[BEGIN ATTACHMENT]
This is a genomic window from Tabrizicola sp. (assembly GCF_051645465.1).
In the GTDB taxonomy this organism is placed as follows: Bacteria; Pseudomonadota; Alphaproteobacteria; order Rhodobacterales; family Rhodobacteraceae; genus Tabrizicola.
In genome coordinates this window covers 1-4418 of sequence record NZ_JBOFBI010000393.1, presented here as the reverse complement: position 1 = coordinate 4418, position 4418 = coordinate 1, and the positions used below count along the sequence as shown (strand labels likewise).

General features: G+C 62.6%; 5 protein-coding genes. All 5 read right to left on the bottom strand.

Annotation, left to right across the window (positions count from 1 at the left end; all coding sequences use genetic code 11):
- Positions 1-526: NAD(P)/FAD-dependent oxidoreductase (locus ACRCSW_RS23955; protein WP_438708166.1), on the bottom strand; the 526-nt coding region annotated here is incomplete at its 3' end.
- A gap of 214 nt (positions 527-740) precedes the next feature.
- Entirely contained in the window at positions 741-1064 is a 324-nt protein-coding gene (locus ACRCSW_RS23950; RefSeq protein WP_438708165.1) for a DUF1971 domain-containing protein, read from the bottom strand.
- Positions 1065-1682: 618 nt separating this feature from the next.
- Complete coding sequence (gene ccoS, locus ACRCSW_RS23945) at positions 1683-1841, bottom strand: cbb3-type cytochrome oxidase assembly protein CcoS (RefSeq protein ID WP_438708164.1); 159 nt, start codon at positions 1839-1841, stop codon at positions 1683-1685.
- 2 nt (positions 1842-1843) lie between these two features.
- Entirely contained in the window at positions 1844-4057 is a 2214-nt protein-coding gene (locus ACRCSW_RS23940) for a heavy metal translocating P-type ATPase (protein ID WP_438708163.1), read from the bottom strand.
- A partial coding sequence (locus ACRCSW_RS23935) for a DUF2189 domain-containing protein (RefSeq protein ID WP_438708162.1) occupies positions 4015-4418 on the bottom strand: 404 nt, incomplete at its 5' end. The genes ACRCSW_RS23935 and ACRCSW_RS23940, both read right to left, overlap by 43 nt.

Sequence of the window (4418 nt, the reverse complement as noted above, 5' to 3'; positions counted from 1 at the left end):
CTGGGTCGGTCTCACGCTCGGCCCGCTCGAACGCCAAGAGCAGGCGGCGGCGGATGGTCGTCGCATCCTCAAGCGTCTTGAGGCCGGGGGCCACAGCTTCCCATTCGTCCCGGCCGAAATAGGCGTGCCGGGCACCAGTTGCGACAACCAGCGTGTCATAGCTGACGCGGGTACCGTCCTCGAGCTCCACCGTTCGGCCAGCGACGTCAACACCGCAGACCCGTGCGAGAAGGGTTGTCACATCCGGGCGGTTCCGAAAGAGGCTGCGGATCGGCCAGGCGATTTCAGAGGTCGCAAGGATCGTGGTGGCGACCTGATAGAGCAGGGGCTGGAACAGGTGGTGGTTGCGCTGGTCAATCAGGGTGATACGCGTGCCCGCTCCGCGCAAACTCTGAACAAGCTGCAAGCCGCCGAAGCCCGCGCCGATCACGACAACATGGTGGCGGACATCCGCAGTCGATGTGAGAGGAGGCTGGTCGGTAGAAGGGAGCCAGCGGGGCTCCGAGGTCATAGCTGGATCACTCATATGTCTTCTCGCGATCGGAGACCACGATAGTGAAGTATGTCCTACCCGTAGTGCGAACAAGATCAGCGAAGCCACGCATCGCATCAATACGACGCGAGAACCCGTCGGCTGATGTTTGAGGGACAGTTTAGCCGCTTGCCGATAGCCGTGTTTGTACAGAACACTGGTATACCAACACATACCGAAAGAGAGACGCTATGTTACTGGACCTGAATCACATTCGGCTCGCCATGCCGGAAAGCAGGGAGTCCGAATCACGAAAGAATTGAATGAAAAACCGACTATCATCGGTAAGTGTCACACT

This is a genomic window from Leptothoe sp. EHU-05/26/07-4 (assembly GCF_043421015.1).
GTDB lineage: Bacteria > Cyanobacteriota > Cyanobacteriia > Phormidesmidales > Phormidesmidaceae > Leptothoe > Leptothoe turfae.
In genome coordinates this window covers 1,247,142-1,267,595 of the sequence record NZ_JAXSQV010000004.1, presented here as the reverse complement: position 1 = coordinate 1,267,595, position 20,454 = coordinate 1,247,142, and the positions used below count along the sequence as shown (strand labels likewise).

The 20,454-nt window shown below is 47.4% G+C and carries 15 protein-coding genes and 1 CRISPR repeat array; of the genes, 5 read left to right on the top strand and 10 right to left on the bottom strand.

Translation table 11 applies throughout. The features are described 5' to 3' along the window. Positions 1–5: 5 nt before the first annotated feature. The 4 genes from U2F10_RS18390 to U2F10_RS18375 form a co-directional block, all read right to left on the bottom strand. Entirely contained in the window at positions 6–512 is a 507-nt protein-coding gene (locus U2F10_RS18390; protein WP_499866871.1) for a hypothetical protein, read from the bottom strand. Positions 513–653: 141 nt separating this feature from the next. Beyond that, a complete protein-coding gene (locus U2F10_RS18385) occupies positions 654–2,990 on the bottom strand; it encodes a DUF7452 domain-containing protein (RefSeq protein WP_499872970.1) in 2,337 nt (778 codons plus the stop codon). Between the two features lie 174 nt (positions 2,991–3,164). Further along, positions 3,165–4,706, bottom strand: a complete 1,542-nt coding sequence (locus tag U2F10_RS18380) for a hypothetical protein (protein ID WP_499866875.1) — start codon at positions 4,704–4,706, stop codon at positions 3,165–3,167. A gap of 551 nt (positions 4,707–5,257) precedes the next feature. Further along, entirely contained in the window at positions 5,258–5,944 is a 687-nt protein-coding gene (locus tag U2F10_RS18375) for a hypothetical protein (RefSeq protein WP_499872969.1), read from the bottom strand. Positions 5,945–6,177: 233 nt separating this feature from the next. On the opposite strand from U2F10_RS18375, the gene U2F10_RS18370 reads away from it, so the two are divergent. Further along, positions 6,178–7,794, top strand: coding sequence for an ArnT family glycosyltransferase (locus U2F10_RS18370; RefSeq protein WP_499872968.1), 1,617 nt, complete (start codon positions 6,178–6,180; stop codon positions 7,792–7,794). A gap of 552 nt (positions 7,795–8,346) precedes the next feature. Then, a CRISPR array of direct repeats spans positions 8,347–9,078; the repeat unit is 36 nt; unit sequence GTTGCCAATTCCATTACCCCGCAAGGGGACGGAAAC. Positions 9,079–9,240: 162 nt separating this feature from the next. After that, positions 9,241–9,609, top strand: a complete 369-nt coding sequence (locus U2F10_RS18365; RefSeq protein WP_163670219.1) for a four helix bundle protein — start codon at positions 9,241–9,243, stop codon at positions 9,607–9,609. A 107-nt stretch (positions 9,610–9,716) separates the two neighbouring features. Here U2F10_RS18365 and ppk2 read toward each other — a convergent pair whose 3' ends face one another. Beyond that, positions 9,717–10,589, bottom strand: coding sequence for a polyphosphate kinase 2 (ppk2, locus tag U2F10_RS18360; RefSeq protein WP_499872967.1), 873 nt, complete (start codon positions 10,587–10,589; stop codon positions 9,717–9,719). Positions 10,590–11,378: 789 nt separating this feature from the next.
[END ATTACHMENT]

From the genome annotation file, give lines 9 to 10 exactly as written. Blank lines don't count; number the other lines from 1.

- Positions 1065-1682: 618 nt separating this feature from the next.
- Complete coding sequence (gene ccoS, locus ACRCSW_RS23945) at positions 1683-1841, bottom strand: cbb3-type cytochrome oxidase assembly protein CcoS (RefSeq protein ID WP_438708164.1); 159 nt, start codon at positions 1839-1841, stop codon at positions 1683-1685.